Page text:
Disclaimer. Don't rely on these old notes in lieu of reading the literature, but they can jog your memory. As a grad student long ago, my peers and I collaborated to write and exchange summaries of political science research. I posted them to a wiki-style website. "Wikisum" is now dead but archived here. I cannot vouch for these notes' accuracy, nor can I say who wrote them.
Ackerman and Fishkin. 2002. Deliberation day. Journal of Political Philosophy 10: 129-52.
This article presents a normative proposal to improve American democracy: Deliberation Day. One week before every Election Day, voters can come to Deliberation Day (a national holiday) to listen to a live, televised debate between the national candidates, then discuss it in groups of 15, then listen to local party leaders respond to questions before a group of 500, then discuss again in their group of 15. Participants will each receive $500 if they come and also vote the next week.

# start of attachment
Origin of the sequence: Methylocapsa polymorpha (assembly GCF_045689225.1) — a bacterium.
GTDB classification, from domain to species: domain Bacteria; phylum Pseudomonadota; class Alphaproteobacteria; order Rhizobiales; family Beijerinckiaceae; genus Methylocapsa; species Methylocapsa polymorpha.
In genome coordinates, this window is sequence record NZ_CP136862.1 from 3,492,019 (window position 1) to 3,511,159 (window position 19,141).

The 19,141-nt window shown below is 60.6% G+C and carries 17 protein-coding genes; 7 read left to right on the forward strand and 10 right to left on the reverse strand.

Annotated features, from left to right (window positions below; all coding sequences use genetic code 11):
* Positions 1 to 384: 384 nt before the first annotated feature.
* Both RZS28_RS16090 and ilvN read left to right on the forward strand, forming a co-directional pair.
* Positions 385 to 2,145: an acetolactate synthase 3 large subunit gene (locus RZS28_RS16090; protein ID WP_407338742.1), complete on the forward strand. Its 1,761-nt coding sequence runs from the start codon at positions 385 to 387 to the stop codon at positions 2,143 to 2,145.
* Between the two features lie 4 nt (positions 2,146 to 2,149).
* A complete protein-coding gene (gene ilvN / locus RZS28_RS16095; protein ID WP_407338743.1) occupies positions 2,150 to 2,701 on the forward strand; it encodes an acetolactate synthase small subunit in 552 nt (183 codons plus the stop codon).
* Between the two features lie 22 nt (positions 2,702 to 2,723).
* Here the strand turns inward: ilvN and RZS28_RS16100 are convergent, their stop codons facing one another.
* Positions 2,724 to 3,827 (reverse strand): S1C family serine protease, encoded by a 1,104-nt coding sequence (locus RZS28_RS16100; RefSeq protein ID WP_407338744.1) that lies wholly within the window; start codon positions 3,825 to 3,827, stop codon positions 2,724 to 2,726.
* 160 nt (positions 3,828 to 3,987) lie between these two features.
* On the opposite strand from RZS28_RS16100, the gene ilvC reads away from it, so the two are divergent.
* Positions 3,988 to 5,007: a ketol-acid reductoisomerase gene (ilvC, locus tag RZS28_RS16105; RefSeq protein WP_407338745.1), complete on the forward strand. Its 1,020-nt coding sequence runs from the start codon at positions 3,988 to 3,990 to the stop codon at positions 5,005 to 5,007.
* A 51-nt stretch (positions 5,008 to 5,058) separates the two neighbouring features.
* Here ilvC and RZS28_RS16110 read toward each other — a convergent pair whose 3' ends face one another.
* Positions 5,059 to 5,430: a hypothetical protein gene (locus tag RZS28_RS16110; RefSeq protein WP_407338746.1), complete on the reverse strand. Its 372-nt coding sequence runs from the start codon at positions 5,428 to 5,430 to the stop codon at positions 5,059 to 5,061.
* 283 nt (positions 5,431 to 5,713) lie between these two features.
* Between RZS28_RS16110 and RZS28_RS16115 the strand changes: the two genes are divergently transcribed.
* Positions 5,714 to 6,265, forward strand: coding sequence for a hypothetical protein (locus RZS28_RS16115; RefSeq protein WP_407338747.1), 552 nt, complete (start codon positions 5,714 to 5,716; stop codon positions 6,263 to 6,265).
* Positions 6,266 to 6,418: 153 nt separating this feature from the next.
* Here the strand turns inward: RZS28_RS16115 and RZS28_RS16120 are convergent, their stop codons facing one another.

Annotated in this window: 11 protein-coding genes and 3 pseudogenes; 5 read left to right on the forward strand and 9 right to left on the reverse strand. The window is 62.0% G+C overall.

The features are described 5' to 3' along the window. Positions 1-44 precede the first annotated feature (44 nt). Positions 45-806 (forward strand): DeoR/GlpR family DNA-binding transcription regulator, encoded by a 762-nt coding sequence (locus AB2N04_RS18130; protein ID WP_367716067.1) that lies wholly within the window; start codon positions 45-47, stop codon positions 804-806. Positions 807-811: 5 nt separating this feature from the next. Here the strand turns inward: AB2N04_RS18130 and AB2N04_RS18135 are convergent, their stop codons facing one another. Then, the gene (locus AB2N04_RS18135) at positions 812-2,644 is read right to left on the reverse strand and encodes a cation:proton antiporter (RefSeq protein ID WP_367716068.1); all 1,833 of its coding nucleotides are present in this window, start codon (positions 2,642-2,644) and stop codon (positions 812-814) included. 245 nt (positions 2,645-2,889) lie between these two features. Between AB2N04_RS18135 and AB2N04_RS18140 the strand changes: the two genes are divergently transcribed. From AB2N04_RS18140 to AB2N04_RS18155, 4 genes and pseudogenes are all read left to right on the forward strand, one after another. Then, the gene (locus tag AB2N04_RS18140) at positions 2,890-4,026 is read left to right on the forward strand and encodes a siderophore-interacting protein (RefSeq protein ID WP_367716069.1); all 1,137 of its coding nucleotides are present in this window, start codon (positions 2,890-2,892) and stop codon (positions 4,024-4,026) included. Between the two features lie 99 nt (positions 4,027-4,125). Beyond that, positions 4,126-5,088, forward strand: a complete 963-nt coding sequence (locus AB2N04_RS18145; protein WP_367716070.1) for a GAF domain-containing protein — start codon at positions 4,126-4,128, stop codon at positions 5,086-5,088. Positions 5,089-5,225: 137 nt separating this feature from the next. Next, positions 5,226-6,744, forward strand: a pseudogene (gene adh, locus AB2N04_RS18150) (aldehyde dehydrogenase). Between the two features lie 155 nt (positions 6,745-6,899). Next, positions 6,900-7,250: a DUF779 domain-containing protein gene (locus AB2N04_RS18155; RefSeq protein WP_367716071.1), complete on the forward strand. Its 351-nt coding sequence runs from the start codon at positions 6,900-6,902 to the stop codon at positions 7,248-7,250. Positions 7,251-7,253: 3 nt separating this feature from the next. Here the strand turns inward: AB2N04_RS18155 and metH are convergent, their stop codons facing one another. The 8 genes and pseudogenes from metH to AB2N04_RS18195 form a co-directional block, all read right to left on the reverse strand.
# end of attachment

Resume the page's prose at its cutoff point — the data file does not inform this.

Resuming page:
A nice idea, but very utopian. The trouble with this article is that the authors assume everybody is like them, but simply struggling for time. Not everybody is as open minded as they are. Many would not come, or, if they did, would bring a laptop and do something else (to earn the $150). Fights would break out. Passion would reign as much as reason.
Indeed, most of the criticisms of "rational deliberation" made by Elster apply directly to this article.
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